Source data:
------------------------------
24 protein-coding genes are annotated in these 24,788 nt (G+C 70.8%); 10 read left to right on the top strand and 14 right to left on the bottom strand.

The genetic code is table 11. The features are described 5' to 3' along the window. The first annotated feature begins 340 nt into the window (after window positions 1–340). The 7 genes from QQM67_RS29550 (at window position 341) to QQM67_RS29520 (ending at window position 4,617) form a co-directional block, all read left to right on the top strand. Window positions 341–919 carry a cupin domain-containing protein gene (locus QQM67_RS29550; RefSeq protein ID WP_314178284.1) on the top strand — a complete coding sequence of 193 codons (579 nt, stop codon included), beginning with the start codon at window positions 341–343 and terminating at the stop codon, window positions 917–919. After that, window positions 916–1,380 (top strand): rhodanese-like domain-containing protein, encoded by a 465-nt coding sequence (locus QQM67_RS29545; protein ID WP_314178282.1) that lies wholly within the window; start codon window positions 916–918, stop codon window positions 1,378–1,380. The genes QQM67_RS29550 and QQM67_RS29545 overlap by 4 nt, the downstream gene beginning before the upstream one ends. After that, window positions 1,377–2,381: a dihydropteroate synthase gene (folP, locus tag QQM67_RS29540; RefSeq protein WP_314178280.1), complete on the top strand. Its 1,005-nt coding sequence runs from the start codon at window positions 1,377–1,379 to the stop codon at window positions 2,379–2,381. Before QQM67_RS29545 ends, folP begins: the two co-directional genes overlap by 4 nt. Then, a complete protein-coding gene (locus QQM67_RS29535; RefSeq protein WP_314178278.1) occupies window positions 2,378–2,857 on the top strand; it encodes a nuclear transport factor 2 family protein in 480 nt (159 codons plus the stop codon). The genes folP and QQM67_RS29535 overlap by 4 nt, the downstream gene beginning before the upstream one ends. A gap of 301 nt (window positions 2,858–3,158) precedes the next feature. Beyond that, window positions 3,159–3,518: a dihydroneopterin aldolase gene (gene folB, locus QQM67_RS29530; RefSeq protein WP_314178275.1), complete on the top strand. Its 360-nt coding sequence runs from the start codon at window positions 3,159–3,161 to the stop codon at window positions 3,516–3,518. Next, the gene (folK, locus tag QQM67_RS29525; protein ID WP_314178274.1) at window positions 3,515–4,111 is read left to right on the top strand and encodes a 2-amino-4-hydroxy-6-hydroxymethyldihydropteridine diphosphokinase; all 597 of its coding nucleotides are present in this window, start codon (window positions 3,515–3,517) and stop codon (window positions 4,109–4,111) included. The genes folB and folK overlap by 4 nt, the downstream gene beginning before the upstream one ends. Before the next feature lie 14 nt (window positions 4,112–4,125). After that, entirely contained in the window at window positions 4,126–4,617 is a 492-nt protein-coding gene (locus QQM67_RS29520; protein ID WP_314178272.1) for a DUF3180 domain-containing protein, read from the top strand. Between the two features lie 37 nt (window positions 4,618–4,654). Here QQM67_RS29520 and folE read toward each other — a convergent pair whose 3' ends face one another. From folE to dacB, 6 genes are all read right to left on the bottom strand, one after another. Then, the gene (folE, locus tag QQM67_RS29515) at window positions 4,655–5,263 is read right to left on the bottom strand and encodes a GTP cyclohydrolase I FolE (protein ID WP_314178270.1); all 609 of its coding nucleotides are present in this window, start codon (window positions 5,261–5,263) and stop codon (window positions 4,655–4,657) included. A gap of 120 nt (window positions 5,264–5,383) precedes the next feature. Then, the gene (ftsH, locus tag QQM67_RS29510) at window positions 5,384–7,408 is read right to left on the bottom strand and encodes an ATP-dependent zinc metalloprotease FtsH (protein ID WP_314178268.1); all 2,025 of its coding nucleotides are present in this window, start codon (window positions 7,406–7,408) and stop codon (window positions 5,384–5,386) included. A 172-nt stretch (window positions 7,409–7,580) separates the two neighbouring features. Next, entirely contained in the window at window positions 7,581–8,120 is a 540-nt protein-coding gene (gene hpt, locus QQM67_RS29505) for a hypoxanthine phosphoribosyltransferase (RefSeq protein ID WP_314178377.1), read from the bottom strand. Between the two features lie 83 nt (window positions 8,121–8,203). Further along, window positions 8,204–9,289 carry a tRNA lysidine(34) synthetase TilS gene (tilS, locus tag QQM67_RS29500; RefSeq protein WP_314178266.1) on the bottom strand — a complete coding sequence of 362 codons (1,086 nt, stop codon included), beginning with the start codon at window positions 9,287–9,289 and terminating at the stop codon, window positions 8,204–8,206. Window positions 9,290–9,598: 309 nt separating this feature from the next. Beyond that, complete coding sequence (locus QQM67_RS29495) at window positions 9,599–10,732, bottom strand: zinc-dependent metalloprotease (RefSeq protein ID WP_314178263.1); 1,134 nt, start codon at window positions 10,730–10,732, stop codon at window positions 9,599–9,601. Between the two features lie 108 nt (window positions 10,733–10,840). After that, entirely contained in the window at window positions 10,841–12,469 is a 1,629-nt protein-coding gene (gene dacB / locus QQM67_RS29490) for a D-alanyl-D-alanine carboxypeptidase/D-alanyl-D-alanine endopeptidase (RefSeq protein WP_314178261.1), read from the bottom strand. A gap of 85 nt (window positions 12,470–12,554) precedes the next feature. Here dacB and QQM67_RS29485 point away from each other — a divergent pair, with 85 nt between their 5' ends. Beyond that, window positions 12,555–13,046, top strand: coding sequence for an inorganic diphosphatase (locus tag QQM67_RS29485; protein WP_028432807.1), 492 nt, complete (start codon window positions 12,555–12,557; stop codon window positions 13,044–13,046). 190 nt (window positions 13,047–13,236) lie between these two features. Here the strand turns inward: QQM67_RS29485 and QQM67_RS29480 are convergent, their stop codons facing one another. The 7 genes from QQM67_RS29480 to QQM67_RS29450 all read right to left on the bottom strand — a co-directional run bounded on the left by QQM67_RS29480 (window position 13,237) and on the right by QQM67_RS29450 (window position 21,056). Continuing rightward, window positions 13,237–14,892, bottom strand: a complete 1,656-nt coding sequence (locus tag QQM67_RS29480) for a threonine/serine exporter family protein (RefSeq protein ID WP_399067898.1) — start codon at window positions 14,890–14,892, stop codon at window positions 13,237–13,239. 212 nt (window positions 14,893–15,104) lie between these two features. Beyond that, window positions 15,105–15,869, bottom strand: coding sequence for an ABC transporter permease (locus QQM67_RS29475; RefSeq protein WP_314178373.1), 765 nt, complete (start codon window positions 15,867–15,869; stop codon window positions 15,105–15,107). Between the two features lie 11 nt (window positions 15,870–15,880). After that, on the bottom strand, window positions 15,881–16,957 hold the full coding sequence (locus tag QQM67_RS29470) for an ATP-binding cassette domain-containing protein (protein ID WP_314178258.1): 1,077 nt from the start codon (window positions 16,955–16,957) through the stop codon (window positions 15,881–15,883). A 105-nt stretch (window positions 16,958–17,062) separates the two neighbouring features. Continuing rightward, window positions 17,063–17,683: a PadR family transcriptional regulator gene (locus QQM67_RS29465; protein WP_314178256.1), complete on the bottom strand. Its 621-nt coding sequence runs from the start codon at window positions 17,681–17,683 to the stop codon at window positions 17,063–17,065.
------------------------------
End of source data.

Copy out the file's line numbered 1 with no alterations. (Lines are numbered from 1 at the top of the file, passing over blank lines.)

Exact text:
24 protein-coding genes are annotated in these 24,788 nt (G+C 70.8%); 10 read left to right on the top strand and 14 right to left on the bottom strand.